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Articles on Honduras

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A woman wades through mud to collect items from her home in San Pedro Sula, Honduras. The devastation brought by hurricanes Eta and Iota in Honduras in November 2020 contributed to a sharp rise in northward migration. (AP Photo/Moises Castillo)

Environmental disasters are fuelling migration — here’s why international law must recognize climate refugees

International refugee law must be overhauled to consider climate change and include “deadly environments” as a form of persecution.
An Argentine justice crusader who calls himself Menganno has been patrolling the streets of the city of Lanus since 2010. Netflix has now picked up his character. Netflix Latinoamérica (screenshot)

How Latin America’s protest superheroes fight injustice and climate change – and sometimes crime, too

In Latin America, common citizens have often donned outlandish outfits and comic book-inspired personas to lead demonstrations and promote social change.
Activists and supporters of Honduran environmental and Indigenous rights activist Berta Caceres hold signs with her name and likeness during the trial against Roberto David Castillo, an alleged mastermind of her murder, outside of the Supreme Court building in Tegucigalpa, Honduras, on April 6, 2021. (AP Photo/ Elmer Martinez)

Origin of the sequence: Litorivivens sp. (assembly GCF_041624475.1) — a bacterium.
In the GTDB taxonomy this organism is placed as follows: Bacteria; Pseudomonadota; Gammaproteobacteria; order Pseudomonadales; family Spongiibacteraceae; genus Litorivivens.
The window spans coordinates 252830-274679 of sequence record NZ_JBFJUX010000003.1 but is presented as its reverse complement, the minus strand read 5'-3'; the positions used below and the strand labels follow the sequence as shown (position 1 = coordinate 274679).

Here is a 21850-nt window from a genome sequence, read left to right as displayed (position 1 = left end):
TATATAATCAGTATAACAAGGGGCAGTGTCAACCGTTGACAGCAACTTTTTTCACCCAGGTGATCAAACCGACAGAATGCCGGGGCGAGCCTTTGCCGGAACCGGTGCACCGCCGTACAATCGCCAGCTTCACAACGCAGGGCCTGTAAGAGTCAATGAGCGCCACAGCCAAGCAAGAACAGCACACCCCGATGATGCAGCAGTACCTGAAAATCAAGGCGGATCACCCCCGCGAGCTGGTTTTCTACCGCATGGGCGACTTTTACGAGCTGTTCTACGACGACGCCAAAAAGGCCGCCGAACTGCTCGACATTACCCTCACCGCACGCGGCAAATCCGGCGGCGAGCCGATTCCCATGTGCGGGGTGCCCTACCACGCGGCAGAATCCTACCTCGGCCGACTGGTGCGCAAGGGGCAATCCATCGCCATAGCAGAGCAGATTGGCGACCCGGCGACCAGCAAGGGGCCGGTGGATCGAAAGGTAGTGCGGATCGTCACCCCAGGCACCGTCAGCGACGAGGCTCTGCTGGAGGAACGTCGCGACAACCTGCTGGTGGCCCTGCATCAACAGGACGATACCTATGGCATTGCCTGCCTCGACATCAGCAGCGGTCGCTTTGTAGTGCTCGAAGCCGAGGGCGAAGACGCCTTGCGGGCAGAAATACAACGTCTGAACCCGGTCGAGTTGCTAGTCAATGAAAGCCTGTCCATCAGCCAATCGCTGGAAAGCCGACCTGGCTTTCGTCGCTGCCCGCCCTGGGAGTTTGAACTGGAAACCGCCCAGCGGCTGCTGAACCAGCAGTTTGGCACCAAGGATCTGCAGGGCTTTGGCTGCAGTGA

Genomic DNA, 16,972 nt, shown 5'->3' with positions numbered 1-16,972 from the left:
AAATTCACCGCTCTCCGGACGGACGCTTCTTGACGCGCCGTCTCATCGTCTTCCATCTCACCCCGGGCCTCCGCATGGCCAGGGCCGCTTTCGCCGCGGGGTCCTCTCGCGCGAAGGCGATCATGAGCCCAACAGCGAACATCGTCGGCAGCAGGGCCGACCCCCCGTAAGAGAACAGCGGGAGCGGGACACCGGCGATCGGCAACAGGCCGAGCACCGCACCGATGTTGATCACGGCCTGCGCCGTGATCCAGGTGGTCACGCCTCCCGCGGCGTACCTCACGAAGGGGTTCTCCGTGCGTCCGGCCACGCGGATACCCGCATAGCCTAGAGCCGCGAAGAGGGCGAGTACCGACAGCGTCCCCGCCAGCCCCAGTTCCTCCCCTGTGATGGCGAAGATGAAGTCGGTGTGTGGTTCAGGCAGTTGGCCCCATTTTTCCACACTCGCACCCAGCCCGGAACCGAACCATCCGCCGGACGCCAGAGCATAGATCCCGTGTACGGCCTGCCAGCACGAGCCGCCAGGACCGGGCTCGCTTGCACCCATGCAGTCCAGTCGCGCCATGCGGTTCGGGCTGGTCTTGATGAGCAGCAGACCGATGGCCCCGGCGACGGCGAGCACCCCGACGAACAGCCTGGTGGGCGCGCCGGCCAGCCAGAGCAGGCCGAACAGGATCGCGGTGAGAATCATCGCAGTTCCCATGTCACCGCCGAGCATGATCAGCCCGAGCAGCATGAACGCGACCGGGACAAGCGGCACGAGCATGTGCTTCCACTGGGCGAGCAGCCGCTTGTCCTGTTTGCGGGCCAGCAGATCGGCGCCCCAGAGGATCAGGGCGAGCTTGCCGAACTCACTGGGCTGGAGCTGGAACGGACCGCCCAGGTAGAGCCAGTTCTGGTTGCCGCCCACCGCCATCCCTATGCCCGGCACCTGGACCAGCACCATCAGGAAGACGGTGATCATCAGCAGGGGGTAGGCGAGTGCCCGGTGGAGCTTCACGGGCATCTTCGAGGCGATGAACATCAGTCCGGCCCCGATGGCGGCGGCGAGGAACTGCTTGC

Environmental activists are being killed in Honduras over their opposition to mining

Honduras is the most dangerous country in the world for environmental activists. Those who have opposed mining, hydroelectric, logging and tourism have faced violence and death.
Children play in Las Flores village, Comitancillo, Guatemala, home of a 22-year-old migrant murdered in January 2021 on his journey through Mexico. Johan Ordonez/AFP via Getty Images

Money alone can’t fix Central America – or stop migration to US

Biden’s $4 billion plan to fight crime, corruption and poverty in Central America is massive. But aid can’t build viable democracies if ‘predatory elites’ won’t help their own people.
U.S. Border Patrol detains tens of thousands of the families and children who try to cross U.S. borders every year. AP Photo/Julio Cortez

The situation at the US-Mexico border is a crisis – but is it new?

Children and families have been fleeing to the US in rising numbers for nearly a decade. So why is the current situation at the US-Mexico border being viewed as something new?
Lawmakers hide in the House chamber of the U.S. Capitol as Trump supporters raid the building on Jan. 6, 2020. (AP Photo/Andrew Harnik)

By inciting Capitol mob, Trump pushes U.S. closer to a banana republic

Rather than denigrating other nations as banana republics for their penchant for insurrections and lawless coups, the United States needs to take a long look inward following the raid on the Capitol.
In this April 2019 photo, migrants planning to join a caravan of several hundred people hoping to reach the United States wait at the bus station in San Pedro Sula, Honduras. (AP Photo/Delmer Martinez)

The role of Canadian mining in the plight of Central American migrants